During the six years of the “joint venture” between America Teve and Caribevision, the Caribevision partners made it practically impossible for my father to run he company, questioning every decision he made, boycotting every board meeting, and never contributing a single cent to the enterprise. Not only that, but my father had to pay the station’s main cable provider almost two million dollars that Caribevision owed from their previous venture to avoid getting kicked off the air. Additionally, a court in Puerto Rico ordered the joint venture to pay a million dollars to a Caribevision employee whose contract was violated by Caribevision. My dad had to sell a company he had in Argentina, sell his house in Argentina, get a second loan on his mortgage, and borrow money, just to keep the company running. And to top it all off, he never paid himself a salary or bonuses, and Caribevision never paid my dad back for the loan he gave them.

So, what benefit did my dad receive from having to take care of the obligations his partners neglected? What damage did the Caribevision partners suffer for all these decisions my dad made? According to the six people of the jury, sixty million dollars.
You must be thinking I’m leaving something out. I can understand that someone could be punished for stealing but why would someone be penalized for lending money to keep a company alive? Where does the sixty million number come from? There has to be more to the story, but unfortunately there is not. I worked in America Teve since the beginning, I saw every monthly balance, I read every agreement, I participated in every board meeting, I was there when my dad inaugurated the building in honor of my grandfather, and when he hired all of the employees, and no matter how Caribevision’s attorney’s spin it, no matter how these six people in the jury see it, and no matter how an inexperienced judge who in her own words, “tried” to be impartial but clearly failed, rules in this case, I know the truth. Today an incredible injustice has been done. One of the Caribevisión partners summed it up best when he said on the witness stand, “What is mine is mine, and what is yours is mine.”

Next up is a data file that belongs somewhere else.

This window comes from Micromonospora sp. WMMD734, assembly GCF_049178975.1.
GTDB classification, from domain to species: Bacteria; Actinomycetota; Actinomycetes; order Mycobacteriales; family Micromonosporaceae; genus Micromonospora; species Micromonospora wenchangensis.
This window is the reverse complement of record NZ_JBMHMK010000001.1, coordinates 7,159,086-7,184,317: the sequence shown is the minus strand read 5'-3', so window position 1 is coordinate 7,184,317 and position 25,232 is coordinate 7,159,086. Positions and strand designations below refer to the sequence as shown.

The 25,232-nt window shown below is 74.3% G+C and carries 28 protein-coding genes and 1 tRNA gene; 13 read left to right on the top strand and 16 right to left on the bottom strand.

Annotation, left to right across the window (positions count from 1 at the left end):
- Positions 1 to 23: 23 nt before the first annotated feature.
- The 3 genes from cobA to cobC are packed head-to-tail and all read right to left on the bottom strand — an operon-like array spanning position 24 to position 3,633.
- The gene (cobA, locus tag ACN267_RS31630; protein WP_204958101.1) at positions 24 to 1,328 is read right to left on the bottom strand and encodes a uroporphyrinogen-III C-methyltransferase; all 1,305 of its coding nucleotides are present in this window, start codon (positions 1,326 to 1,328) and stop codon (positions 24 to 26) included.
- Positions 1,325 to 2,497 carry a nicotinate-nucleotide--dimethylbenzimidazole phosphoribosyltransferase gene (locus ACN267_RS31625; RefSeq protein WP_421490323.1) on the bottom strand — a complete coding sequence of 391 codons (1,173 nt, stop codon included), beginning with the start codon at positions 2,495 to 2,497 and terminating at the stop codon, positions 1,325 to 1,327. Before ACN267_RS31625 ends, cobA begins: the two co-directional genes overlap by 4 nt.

If this decision isn’t overturned my dad will have to file for bankruptcy, he will lose the station my grandfather founded, the station which he dedicated almost twenty years of his life and all of his money to, more than three hundred employees, myself included, will probably lose their jobs, Miami will lose it’s number one local TV station, and a bunch of greedy foreign investors will get their way.

But I know my dad. He will fight to turn this decision around because that is who he is, that is what he learned from his father and that is what he has taught me. Never back down, learn to overcome every obstacle life throws in your way and never lose faith. I am not a lawyer nor a judge, I am just a humble writer, and as such all I can do is set the record straight for the world to see.

Damian Romay Manifesto